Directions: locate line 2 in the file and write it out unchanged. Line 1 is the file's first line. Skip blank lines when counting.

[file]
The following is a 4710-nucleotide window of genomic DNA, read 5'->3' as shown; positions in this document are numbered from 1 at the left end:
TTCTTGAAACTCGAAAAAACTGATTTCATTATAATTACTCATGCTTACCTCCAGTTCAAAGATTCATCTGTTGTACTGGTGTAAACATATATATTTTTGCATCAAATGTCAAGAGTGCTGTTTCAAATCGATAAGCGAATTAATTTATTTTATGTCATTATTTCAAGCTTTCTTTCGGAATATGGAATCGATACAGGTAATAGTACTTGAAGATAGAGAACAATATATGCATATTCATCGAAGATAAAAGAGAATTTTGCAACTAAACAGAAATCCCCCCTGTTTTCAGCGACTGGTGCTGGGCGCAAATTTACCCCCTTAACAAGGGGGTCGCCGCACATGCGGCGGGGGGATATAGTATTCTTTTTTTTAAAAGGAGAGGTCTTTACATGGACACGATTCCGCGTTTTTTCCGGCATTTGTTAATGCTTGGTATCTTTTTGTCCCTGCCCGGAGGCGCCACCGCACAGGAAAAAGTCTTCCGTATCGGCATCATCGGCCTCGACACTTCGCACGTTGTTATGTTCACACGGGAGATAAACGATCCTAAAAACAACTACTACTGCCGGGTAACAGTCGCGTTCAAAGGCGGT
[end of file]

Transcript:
TTCTTGAAACTCGAAAAAACTGATTTCATTATAATTACTCATGCTTACCTCCAGTTCAAAGATTCATCTGTTGTACTGGTGTAAACATATATATTTTTGCATCAAATGTCAAGAGTGCTGTTTCAAATCGATAAGCGAATTAATTTATTTTATGTCATTATTTCAAGCTTTCTTTCGGAATATGGAATCGATACAGGTAATAGTACTTGAAGATAGAGAACAATATATGCATATTCATCGAAGATAAAAGAGAATTTTGCAACTAAACAGAAATCCCCCCTGTTTTCAGCGACTGGTGCTGGGCGCAAATTTACCCCCTTAACAAGGGGGTCGCCGCACATGCGGCGGGGGGATATAGTATTCTTTTTTTTAAAAGGAGAGGTCTTTACATGGACACGATTCCGCGTTTTTTCCGGCATTTGTTAATGCTTGGTATCTTTTTGTCCCTGCCCGGAGGCGCCACCGCACAGGAAAAAGTCTTCCGTATCGGCATCATCGGCCTCGACACTTCGCACGTTGTTATGTTCACACGGGAGATAAACGATCCTAAAAACAACTACTACTGCCGGGTAACAGTCGCGTTCAAAGGCGGT